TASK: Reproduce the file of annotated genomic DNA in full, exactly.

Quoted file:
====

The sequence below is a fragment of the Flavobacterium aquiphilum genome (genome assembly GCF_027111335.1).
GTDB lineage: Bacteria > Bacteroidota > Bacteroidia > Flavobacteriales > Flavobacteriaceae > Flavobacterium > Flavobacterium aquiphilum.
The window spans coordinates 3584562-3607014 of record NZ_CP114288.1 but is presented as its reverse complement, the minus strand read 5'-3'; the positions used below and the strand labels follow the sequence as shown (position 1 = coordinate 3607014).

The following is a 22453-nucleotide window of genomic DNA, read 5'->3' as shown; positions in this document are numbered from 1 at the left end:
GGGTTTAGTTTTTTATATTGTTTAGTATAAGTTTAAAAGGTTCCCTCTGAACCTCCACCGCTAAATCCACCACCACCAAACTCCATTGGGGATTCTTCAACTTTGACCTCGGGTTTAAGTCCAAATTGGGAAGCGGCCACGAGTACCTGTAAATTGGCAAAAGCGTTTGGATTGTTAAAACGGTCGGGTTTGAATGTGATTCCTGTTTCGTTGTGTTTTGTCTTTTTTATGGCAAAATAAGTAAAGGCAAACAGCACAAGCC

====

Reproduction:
The sequence below is a fragment of the Flavobacterium aquiphilum genome (genome assembly GCF_027111335.1).
GTDB lineage: Bacteria > Bacteroidota > Bacteroidia > Flavobacteriales > Flavobacteriaceae > Flavobacterium > Flavobacterium aquiphilum.
The window spans coordinates 3584562-3607014 of record NZ_CP114288.1 but is presented as its reverse complement, the minus strand read 5'-3'; the positions used below and the strand labels follow the sequence as shown (position 1 = coordinate 3607014).

The following is a 22453-nucleotide window of genomic DNA, read 5'->3' as shown; positions in this document are numbered from 1 at the left end:
GGGTTTAGTTTTTTATATTGTTTAGTATAAGTTTAAAAGGTTCCCTCTGAACCTCCACCGCTAAATCCACCACCACCAAACTCCATTGGGGATTCTTCAACTTTGACCTCGGGTTTAAGTCCAAATTGGGAAGCGGCCACGAGTACCTGTAAATTGGCAAAAGCGTTTGGATTGTTAAAACGGTCGGGTTTGAATGTGATTCCTGTTTCGTTGTGTTTTGTCTTTTTTATGGCAAAATAAGTAAAGGCAAACAGCACAAGCC